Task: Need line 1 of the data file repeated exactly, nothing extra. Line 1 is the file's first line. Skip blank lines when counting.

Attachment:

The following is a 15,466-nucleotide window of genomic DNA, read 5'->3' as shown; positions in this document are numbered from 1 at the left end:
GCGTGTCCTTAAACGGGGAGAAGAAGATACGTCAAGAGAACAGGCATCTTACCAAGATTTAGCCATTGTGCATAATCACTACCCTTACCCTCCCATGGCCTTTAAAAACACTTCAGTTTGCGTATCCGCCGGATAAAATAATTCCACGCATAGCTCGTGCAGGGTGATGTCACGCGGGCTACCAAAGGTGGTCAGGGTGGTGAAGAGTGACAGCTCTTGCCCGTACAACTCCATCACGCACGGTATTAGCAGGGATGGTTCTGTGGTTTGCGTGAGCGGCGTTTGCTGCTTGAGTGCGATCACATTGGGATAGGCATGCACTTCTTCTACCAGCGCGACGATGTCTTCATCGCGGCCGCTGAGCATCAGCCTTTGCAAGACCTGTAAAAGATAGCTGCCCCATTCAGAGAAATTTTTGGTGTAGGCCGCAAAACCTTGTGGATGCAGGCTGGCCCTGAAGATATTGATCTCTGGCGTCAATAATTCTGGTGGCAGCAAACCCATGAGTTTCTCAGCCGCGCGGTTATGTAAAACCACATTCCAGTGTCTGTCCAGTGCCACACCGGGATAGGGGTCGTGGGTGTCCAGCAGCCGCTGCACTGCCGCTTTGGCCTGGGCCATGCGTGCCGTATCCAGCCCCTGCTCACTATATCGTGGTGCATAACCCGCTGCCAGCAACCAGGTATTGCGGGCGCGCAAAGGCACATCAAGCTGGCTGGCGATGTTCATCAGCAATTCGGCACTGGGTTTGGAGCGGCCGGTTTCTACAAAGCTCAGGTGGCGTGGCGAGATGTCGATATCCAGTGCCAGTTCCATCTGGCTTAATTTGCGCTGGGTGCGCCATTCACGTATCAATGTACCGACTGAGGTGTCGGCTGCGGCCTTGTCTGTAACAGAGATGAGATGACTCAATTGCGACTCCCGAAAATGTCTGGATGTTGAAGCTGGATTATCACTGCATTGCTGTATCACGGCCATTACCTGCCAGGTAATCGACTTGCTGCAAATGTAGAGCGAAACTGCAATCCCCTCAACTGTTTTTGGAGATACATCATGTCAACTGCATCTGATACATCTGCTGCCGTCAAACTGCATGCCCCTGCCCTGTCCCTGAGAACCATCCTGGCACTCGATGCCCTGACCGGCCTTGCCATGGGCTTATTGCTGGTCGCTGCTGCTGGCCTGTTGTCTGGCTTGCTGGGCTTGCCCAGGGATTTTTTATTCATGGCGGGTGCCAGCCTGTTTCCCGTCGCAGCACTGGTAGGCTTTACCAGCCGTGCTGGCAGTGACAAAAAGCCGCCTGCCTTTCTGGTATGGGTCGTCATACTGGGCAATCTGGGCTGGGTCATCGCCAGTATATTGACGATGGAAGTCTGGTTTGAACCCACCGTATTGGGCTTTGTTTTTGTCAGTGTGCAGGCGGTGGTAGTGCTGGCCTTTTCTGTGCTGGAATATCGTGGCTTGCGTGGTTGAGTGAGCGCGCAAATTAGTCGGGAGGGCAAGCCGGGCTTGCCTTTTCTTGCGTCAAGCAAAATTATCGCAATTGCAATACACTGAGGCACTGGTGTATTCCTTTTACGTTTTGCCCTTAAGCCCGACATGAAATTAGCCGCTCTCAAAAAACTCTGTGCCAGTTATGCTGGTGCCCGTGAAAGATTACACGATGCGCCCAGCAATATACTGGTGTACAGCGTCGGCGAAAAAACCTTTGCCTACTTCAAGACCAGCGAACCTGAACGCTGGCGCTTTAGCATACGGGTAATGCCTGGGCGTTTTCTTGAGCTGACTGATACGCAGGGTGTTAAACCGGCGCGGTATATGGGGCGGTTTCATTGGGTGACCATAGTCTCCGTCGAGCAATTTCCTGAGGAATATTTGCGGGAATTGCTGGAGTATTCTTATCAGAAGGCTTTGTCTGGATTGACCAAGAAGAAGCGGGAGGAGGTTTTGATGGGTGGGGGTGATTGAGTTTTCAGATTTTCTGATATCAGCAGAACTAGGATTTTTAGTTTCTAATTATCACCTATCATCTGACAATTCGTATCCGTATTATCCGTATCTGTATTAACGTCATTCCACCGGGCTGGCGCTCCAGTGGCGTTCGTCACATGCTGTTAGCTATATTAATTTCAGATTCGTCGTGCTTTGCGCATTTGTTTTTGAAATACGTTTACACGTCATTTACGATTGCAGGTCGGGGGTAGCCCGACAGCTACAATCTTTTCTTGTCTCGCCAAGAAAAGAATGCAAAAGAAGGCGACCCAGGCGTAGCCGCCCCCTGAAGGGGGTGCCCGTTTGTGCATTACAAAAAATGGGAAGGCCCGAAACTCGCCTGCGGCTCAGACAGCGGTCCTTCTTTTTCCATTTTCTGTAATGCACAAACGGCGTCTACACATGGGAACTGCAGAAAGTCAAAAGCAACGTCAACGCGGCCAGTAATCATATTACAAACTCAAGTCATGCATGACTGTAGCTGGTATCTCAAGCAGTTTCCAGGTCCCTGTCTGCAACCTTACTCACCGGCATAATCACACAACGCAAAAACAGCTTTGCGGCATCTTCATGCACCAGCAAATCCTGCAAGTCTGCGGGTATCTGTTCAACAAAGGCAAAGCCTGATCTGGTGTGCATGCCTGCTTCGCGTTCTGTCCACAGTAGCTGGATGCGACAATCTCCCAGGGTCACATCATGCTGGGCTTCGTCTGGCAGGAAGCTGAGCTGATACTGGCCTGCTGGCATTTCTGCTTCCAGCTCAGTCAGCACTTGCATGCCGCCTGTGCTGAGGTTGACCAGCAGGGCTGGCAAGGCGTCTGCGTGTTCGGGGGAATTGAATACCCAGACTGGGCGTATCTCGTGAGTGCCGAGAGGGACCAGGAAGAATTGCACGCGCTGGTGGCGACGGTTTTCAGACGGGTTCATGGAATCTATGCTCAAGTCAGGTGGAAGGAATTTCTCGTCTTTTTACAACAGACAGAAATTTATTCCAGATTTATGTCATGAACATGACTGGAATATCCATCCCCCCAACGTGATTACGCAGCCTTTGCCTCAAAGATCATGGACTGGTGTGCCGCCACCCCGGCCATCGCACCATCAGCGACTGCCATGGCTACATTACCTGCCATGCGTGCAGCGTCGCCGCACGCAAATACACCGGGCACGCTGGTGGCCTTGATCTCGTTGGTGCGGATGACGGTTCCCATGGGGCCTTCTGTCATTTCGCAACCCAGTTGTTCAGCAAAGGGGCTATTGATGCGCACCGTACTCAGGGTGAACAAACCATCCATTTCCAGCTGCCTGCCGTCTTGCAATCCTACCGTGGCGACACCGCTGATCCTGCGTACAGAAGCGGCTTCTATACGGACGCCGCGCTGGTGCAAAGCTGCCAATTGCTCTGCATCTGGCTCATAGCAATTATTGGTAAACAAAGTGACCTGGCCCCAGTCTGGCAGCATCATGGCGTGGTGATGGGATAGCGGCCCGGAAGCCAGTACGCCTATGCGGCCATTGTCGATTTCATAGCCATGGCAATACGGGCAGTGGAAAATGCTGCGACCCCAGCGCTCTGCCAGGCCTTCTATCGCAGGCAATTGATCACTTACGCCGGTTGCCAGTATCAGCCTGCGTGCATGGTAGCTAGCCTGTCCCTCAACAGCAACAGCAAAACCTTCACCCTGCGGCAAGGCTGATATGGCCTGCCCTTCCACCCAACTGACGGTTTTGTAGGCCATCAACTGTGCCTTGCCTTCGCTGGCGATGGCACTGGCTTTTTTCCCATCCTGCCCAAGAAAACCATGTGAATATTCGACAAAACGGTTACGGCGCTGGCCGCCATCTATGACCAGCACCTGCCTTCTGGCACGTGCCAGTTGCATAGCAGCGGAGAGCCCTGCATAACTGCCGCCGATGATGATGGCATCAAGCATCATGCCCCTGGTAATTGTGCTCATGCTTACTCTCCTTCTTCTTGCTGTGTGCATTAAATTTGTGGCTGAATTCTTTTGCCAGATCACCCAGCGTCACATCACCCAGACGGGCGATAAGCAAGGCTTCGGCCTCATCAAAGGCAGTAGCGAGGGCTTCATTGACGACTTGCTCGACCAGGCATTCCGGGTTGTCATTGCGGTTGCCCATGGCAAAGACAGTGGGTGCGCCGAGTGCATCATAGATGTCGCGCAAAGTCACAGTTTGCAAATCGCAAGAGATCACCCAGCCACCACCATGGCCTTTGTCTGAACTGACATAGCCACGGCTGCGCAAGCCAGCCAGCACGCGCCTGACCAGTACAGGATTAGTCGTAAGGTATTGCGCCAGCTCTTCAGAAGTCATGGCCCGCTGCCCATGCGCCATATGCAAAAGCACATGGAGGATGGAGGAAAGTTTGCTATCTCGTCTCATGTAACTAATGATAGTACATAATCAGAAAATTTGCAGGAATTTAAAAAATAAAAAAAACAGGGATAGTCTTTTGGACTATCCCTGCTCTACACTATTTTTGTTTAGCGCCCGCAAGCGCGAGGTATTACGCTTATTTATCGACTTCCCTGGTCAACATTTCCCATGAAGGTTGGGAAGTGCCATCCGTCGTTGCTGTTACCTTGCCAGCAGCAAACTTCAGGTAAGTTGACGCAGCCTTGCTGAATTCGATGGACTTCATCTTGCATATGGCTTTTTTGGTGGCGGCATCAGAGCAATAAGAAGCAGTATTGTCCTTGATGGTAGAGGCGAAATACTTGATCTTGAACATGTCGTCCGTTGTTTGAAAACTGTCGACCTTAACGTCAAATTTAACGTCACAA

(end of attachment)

The following is a 15,466-nucleotide window of genomic DNA, read 5'->3' as shown; positions in this document are numbered from 1 at the left end: